Eighteen percent of subjects from Bergen reported that their mother had smoked during pregnancy and 33% reported that she had smoked when they were younger than 5 years of age. Neither maternal smoking during pregnancy (adjusted OR = 1.06; 95% CI 0.63–1.79), nor maternal smoking in childhood (adjusted OR = 1.05; 95% CI 0.66–1.67) were related to adult snoring in this sub-sample (n = 2,506).
Being hospitalized for a respiratory infection before the age of two years, having had recurrent otitis in childhood, having been exposed to a dog as a newborn, having grown up in a large family were associated with habitual snoring later in life. These findings were independent of other childhood exposures and adult risk factors for snoring. When considering habitual snoring with daytime sleepiness combined, the same childhood factors were associated with increased adult risk. Our observations were demonstrated in a large population study in Northern Europe and were consistent across the seven centers. The findings are new and indicate that a predisposition for adult snoring and possibly also for obstructive sleep apnea could be established early in life.
Obesity is a major cause of snoring and sleep apnea. It is, however, important to increase knowledge about other preventable causes of habitual snoring, since a large number of snorers suffer from daytime sleepiness and an increased risk of cardiovascular disease and even early death [1,3-6,29]. The present study showed that early life environment may be of importance for snoring later in life. Further knowledge of this subject could contribute to primary prevention of adult snoring.
Our results indicate an association between early life environment and snoring later in life. It is, however, only possible to speculate about causal relationships and mechanisms based on the present data. Previous studies have shown that children with large tonsils develop retrognathia and posteriorly inclined mandibles as a result of changes in tongue posture and mouth breathing [30,31]. Studies on growing monkeys has also shown that induced oral respiration leads to a lowering of the chin, a steeper mandibular plane angle, and an increase in gonial angle as compared with control animals [32]. It is possible that subjects reporting otitis, severe respiratory infections or living in a large family in childhood more frequently had infections in the upper airways with hypertrophy of the tonsils and subsequent narrowing of the adult upper airways. Further, endotoxins are proinflammatory cell wall components from gram-negative bacteria and airborne endotoxins that are prevalent especially in homes with dogs [33]. We hypothesize that infections in childhood and exposure to airborne endotoxins in infancy stimulate the lymphatic system with subsequent enlargement of the tonsils. Remaining large tonsils or retrognathia due to large tonsils in childhood may compromise the upper airways, and could explain the associations between early life factors and snoring in adulthood as observed in this study. Unfortunately, we do not have information about history of tonsillectomy and/or adenoidectomy which might have been valuable for further understanding of these mechanisms.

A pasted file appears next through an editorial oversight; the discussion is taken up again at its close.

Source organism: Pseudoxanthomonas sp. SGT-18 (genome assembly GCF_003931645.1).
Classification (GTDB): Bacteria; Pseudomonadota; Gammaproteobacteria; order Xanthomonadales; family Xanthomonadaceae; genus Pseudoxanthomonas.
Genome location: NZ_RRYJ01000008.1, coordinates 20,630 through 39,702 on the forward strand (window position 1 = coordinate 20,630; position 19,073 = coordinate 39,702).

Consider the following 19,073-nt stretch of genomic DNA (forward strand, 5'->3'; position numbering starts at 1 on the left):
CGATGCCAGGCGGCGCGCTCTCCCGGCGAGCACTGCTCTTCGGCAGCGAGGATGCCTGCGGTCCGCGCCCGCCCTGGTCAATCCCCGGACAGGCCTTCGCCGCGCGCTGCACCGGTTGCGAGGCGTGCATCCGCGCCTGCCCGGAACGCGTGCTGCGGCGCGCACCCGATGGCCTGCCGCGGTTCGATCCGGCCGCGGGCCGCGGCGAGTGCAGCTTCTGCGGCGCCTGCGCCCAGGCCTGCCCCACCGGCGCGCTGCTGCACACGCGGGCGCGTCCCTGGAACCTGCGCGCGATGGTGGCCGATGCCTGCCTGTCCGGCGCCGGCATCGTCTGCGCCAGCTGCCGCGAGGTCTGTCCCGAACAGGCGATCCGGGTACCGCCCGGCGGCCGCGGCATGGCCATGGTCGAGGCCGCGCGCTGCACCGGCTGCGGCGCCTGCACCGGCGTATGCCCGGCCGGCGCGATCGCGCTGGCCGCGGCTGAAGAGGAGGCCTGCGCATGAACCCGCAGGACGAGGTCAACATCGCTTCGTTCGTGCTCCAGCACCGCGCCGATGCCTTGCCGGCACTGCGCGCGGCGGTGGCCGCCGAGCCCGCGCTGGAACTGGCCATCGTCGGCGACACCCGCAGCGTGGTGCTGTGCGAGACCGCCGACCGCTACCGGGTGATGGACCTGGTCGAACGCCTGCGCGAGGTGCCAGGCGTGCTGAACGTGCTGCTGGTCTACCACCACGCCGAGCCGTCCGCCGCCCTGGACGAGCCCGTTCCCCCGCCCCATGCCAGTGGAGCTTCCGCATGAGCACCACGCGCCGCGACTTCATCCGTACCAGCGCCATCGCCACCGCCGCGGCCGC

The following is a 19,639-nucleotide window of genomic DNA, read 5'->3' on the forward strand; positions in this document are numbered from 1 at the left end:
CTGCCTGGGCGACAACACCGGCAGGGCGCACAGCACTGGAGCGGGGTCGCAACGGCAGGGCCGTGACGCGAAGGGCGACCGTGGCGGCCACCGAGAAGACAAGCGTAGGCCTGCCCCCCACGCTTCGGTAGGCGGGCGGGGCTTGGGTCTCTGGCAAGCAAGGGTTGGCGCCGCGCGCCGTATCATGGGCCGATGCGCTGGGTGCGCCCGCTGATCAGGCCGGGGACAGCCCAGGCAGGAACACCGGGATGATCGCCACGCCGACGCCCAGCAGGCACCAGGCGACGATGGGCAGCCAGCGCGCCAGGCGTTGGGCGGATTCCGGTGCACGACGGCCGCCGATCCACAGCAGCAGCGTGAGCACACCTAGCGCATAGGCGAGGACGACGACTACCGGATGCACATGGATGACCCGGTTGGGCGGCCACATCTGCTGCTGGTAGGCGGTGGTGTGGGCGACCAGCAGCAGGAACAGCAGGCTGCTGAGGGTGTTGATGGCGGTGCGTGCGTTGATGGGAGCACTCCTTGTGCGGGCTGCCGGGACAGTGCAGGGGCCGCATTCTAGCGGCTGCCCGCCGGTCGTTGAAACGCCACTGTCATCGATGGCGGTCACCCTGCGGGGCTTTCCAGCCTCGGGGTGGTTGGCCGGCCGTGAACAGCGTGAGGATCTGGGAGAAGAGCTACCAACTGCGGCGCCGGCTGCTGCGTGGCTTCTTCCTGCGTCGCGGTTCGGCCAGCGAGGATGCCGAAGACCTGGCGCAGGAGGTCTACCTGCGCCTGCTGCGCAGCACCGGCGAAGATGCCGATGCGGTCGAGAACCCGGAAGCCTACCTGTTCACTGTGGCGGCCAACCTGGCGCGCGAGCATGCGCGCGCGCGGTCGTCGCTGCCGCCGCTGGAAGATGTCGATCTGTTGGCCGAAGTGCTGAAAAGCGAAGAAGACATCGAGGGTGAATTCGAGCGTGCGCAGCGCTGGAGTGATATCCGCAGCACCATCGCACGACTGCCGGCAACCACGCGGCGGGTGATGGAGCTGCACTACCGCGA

A severe infection in childhood was only related to snoring later in life among overweight subjects, indicating that subjects who suffered from severe infections in childhood run a higher risk of habitual snoring if they become obese later in life. It is difficult to speculate on this relationship, but it seems reasonable that obesity, which is a common cause of snoring, increase potential negative consequences related to severe airways infections early in life.
The strengths of the present study are the large number of subjects, the multi-centre structure, the detailed analysis of childhood environmental factors and the high response rate to the questionnaire. The response rate analysis showed that men and younger subjects were slightly underrepresented. As the absolute differences between non-responders and responders were relatively small and we do not think that this has affected our results substantially.